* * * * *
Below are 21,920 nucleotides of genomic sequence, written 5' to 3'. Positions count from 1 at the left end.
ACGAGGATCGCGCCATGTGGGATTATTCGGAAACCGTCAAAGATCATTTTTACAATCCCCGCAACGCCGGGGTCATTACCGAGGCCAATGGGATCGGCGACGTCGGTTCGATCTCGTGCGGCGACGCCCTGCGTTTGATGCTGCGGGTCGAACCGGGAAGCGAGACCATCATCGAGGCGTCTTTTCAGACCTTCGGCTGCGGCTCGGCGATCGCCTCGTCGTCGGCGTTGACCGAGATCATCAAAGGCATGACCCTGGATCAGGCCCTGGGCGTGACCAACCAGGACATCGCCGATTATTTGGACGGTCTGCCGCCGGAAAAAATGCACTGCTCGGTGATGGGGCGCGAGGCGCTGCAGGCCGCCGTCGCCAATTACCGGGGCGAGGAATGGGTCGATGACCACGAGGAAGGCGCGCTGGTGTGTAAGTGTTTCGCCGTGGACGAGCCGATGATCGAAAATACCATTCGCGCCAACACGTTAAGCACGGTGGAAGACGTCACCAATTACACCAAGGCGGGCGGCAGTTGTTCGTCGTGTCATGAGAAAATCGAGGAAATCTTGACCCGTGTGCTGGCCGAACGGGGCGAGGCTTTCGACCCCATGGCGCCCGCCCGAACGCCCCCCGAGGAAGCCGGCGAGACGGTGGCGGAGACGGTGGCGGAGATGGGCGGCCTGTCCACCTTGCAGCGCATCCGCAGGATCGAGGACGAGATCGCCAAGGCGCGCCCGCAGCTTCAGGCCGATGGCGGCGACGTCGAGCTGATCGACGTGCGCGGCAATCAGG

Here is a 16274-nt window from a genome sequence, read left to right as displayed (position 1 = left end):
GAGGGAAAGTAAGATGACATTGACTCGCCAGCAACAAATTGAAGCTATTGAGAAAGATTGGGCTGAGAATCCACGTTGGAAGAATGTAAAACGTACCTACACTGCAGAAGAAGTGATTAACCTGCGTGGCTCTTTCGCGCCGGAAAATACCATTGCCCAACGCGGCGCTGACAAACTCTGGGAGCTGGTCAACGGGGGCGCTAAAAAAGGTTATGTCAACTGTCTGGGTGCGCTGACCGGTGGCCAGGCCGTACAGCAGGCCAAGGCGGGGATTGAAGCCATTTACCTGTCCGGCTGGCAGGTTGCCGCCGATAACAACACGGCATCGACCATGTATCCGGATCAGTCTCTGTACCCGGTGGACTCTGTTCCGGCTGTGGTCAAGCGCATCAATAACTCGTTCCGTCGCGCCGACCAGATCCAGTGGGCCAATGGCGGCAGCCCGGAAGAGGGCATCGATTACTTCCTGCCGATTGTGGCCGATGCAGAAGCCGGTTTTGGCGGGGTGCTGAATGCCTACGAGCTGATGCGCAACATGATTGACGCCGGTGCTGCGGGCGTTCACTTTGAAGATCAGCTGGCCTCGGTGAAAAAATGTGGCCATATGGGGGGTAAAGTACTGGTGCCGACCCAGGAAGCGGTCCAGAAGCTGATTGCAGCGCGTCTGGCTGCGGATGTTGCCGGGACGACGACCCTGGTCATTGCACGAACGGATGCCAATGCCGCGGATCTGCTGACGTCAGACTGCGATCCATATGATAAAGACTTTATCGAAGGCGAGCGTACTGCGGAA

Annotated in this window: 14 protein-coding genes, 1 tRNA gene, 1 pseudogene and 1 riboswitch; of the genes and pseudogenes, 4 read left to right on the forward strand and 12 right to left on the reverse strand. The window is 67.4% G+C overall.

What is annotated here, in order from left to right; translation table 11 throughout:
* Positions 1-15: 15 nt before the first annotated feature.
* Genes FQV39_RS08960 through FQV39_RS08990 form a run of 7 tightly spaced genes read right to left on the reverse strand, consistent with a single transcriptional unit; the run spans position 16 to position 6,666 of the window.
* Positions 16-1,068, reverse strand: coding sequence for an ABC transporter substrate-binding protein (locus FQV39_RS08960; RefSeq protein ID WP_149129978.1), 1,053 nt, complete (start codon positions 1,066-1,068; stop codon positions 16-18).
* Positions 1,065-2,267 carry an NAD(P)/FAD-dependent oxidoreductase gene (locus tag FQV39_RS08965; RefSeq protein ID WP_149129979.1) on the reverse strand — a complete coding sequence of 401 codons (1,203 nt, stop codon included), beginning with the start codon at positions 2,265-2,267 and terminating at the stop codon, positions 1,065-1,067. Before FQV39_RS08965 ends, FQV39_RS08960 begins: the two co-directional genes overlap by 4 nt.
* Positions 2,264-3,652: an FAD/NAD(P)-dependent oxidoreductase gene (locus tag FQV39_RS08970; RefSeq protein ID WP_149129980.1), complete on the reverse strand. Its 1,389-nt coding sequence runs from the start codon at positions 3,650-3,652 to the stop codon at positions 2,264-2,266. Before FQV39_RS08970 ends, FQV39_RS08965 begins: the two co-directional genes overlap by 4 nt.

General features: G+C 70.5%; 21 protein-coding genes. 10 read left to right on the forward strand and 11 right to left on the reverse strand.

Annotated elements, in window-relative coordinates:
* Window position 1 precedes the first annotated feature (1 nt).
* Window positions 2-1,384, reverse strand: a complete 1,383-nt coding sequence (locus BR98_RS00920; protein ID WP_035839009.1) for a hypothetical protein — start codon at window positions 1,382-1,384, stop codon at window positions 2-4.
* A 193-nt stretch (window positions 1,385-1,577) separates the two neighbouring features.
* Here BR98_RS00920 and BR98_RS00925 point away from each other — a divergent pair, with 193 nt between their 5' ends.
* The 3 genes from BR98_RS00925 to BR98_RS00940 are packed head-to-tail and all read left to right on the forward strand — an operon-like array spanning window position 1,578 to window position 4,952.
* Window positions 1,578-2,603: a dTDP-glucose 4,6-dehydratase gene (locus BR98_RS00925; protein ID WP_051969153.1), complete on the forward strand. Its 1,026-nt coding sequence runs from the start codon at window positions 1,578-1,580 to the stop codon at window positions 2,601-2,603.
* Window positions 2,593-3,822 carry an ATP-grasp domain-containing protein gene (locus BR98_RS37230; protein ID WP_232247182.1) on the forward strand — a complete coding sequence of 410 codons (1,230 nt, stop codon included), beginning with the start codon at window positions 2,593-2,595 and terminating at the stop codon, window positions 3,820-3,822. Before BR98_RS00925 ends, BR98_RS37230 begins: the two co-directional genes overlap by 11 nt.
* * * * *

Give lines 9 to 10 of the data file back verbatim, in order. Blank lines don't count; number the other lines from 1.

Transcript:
* Positions 16-1,068, reverse strand: coding sequence for an ABC transporter substrate-binding protein (locus FQV39_RS08960; RefSeq protein ID WP_149129978.1), 1,053 nt, complete (start codon positions 1,066-1,068; stop codon positions 16-18).
* Positions 1,065-2,267 carry an NAD(P)/FAD-dependent oxidoreductase gene (locus tag FQV39_RS08965; RefSeq protein ID WP_149129979.1) on the reverse strand — a complete coding sequence of 401 codons (1,203 nt, stop codon included), beginning with the start codon at positions 2,265-2,267 and terminating at the stop codon, positions 1,065-1,067. Before FQV39_RS08965 ends, FQV39_RS08960 begins: the two co-directional genes overlap by 4 nt.